Choreographing hope: One Dance UK meets Jacky Lansley
One Dance UK’s Marketing and Communications Assistant Charlotte Constable met tremendously successful choreographer Jacky Lansley to discuss her latest project.
You’re currently touring a new work, About Us. Tell us how you went about creating this work.
About Us began as a process of research and development in 2016, and it’s about telling stories. I brought together a group of very experienced performers from different backgrounds, which very much reflects my ongoing practice and my experience of working in different sectors such as film, performance art and theatre. There were seven artists – a very inter-generational and interdisciplinary group – two actors who have a fantastic empathy and ability to work physically; and five dance practitioners who are very experienced at using voice and can engage with emotional embodiment.
I invited these people to bring a story or experience to the studio. It was a very simple instruction: I asked them to choose something, which is either joyful, or distressing, or very mundane. So we had some very clear starting points, and it seemed to me that the varied collection of stories did reflect personal and political concerns. They were about identity, gender issues, home or homelessness, caring, age… so this group of people became a kind of microcosm of the world it seemed to me. We were a community.
Who else became a part of this community?
I also invited into this process the very experienced experimental composer, Sylvia Hallett. It was a delight, because we were reconnecting after many years; we did some very significant projects in the 80s together. In About Us, Sylvia recorded the performer’s oral story telling and used their voices as source material to create beautiful and extraordinary soundscapes.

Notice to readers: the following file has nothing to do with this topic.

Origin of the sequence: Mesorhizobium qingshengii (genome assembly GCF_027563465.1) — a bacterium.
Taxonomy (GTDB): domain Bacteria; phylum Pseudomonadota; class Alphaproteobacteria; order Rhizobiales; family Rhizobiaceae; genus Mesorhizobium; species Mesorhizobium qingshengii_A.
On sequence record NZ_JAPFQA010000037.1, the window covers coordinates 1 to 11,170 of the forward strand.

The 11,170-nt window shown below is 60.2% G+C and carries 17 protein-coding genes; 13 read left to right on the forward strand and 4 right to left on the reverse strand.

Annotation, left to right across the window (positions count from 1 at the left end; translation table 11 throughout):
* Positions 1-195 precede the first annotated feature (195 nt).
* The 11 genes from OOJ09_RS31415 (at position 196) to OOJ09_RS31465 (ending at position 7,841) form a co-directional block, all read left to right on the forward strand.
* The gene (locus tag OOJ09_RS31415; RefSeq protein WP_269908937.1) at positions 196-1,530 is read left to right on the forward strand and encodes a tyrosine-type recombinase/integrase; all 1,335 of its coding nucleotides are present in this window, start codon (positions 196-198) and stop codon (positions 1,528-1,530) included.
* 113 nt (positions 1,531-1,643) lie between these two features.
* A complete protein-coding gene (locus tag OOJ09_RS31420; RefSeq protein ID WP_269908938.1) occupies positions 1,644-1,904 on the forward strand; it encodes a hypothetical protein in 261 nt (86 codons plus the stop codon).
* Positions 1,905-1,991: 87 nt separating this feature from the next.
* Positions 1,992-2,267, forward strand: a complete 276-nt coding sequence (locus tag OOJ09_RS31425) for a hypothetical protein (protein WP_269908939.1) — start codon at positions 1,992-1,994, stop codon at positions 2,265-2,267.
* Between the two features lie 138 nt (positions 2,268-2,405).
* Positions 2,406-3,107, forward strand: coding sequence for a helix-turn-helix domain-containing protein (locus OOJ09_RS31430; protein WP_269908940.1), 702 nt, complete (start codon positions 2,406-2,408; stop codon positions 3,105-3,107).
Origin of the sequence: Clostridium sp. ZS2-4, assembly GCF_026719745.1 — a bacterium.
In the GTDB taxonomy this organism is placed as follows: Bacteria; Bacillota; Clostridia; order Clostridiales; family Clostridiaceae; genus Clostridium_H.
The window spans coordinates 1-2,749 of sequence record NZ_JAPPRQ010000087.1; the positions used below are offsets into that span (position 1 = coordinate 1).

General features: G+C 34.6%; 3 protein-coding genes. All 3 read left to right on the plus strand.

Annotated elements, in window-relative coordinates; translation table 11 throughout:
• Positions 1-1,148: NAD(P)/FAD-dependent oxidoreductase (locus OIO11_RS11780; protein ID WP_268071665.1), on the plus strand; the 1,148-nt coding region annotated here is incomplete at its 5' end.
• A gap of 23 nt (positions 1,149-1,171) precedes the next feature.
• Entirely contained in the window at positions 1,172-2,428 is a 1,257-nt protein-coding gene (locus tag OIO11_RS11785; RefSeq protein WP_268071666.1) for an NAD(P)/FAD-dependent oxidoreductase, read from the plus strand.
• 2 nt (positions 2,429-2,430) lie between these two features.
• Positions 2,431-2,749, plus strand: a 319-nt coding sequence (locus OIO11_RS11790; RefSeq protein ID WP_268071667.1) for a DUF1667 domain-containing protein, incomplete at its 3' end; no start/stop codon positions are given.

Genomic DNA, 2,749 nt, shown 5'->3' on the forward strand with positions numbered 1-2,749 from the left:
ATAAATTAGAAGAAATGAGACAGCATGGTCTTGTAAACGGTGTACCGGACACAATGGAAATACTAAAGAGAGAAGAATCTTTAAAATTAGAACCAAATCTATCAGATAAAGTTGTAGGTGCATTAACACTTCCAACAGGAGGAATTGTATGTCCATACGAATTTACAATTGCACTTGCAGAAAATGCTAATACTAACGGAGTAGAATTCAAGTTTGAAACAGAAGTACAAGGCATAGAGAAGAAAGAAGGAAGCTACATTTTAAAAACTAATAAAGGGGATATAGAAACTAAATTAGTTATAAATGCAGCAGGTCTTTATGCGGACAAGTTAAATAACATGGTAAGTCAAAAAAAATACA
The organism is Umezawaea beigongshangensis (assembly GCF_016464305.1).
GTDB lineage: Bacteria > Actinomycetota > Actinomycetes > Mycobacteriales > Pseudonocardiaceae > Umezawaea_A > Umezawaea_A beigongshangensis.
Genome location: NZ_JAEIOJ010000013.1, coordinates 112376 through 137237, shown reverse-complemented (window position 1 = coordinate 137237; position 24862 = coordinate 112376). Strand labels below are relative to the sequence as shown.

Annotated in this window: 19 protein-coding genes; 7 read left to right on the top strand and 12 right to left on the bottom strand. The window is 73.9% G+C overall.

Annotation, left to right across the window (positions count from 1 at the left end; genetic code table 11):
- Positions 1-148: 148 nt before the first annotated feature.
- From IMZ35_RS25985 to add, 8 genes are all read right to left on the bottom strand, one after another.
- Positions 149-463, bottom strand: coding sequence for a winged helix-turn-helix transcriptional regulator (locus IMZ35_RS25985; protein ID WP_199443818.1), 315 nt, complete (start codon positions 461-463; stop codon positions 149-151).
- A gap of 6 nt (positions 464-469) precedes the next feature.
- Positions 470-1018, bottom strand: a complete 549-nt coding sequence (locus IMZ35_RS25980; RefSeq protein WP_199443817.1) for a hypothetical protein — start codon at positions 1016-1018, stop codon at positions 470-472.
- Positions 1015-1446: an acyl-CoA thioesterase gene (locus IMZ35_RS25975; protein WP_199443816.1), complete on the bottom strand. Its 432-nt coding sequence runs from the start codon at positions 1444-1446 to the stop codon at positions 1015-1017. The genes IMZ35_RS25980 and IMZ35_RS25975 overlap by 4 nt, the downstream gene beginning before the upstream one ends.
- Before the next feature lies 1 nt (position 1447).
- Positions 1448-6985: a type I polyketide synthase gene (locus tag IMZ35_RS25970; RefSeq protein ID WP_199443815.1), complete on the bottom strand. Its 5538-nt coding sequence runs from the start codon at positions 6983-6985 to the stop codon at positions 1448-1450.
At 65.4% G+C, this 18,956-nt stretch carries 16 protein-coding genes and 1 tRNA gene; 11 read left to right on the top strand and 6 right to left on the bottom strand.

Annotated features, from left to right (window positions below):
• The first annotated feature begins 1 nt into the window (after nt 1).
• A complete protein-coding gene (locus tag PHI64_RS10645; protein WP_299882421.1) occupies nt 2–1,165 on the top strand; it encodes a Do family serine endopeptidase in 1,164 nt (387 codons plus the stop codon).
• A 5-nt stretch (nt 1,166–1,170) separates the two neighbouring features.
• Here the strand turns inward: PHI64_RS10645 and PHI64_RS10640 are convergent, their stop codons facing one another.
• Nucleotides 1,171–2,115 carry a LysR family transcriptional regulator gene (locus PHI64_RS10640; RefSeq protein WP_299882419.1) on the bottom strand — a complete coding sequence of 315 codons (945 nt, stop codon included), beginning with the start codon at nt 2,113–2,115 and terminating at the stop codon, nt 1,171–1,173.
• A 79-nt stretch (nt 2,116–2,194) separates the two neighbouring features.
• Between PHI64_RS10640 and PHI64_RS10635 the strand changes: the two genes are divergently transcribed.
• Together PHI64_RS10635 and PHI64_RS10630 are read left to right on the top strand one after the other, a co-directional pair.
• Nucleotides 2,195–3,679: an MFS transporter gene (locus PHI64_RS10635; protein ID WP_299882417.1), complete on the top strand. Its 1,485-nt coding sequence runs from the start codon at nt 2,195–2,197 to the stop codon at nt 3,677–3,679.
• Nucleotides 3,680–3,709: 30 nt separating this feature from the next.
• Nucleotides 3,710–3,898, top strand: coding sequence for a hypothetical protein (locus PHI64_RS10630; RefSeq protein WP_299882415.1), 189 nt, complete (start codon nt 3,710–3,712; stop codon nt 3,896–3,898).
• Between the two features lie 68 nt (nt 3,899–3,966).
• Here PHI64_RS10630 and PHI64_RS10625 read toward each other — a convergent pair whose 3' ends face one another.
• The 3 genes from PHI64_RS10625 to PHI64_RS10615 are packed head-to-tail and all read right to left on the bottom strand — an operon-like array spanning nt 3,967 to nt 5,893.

I then worked on physical material in the studio one-to-one with each of the performance practitioners – Vincent Ebrahim, Fergus Early, Ingrid MacKinnon, Ursula Early, Esther Huss and, in this more recent phase of development, Jreena Green and Tim Taylor. I also asked the cinematographer Roswitha Chesher to film some of the material inside the studio and then we took it outside to various locations, developing the stories through the multiple languages of live action, film and soundscapes – which, within this form of interdisciplinary work, is all part of the choreographic landscape.
There is a form of epilogue in the piece – I talk about it on the soundtrack – where we also found ourselves drawn to the issue of endangered species, such as the elephant and giraffe. So there’s a kind of over-arching discussion about where we’re going as human beings; are we endangering ourselves also? It’s a very ambitious question, but I think a question that this piece, on some level, is looking at.
In a previous interview on About Us, you say you want to ‘choreograph hope’ – what does this mean?
I recently published a book called Choreographies: Tracing the Material of an Ephemeral Art Form, an investigation of what choreography can be. For me ‘choreography’ can be very expansive and quite hard to pin down. When it comes to choreographing hope, that can mean many things. I think we need hope, which is not a sentimental need. About Us seems to enable audiences to feel and in my experience if you don’t feel, everything becomes very repressed – and then you can’t think.